Plotting dwfPC versus SC reveals two important insights (Fig. 4). First, dwfPC has a strong inverted-U relationship with SC, suggesting that the best learning outcomes were associated with intermediate SC. An additive model of dwfPC that included both linear and quadratic SC-index terms (as well as control variables of initial performance and instruction) was superior to its counterpart with only a linear term, ΔAIC = 11.775). The linear-quadratic model accounted for a significant fraction of variance (\({R}_{{{{{{{{\rm{adjusted}}}}}}}}}^{2}=0.159,\,F(4,360)=18.238,\,p \, < \, 0.001\)) and produced a significant negative coefficient for the quadratic term (−0.016, t(360) = −1.966, p < 0.001). We replicated this finding when we repeated the analysis using unweighted final PC scores (\({R}_{{{{{{{{\rm{adjusted}}}}}}}}}^{2}=0.191,\,F(4,360)=13.642,\,p \, < \, 0.001\), with the coefficient for the quadratic term = −0.017, t(360) = −3.561, p = 0.007) and when we replaced SC with pairwise contrast of activity choices (Supplementary Fig. 4b) showing that the finding was not an artefact of the specific ways we measured PC or SC.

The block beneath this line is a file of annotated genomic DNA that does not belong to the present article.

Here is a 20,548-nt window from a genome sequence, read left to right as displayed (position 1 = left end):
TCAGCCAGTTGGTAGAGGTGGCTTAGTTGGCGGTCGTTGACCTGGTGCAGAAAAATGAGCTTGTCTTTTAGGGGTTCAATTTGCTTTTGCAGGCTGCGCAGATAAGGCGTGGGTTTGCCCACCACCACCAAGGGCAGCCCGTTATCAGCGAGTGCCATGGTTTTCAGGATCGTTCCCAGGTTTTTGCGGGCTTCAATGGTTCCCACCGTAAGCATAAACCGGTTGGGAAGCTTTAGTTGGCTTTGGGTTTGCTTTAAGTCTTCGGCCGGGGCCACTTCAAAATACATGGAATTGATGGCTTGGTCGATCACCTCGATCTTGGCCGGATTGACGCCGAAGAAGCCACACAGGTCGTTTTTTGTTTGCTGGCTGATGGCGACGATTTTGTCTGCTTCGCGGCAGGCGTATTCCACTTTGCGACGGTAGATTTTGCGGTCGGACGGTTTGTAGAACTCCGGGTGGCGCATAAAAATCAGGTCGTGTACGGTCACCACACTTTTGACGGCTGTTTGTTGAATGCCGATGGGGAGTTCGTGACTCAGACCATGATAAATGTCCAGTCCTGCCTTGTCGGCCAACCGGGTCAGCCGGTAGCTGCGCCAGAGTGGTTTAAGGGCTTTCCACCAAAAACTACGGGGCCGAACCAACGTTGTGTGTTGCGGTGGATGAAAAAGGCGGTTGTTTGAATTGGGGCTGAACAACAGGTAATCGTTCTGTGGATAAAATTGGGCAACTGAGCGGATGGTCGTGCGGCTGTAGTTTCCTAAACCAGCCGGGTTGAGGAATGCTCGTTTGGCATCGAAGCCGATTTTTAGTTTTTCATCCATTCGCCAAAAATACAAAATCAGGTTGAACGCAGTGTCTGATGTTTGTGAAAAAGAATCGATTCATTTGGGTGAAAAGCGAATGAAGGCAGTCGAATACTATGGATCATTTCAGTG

Fig. 4: Relationship between activity choices and final performance.
figure 4

The scatter plot shows the difficulty-weighted final score (dwfPC; y-axis) as a function of the self-challenge index (SC; x-axis). Each point is one participant. Colors indicate the number of activities mastered: NAM1, N = 99 (NEG = 42; NIG = 57); NAM2, N = 126 (NEG = 58; NIG = 68); and NAM3, N = 140 (NEG = 88; NIG = 52); filled and unfilled circles indicate, respectively, EG (N = 188) and IG (N = 177) groups. The black curve shows the line of best fit from a linear-quadratic regression model, with 95% confidence intervals represented by the strip surrounded by black dashed lines. The marginal histograms on the top show the distributions of SC scores for each NAM (color) and group (solid and dashed traces). SC was higher for EG relative to IG groups in participants who mastered only 1 or 2 activities (NAM1 and NAM2), and was equivalent, with intermediate values, for participants who mastered all 3 activities (NAM3; top histogram). Source data are provided as a Source Data file.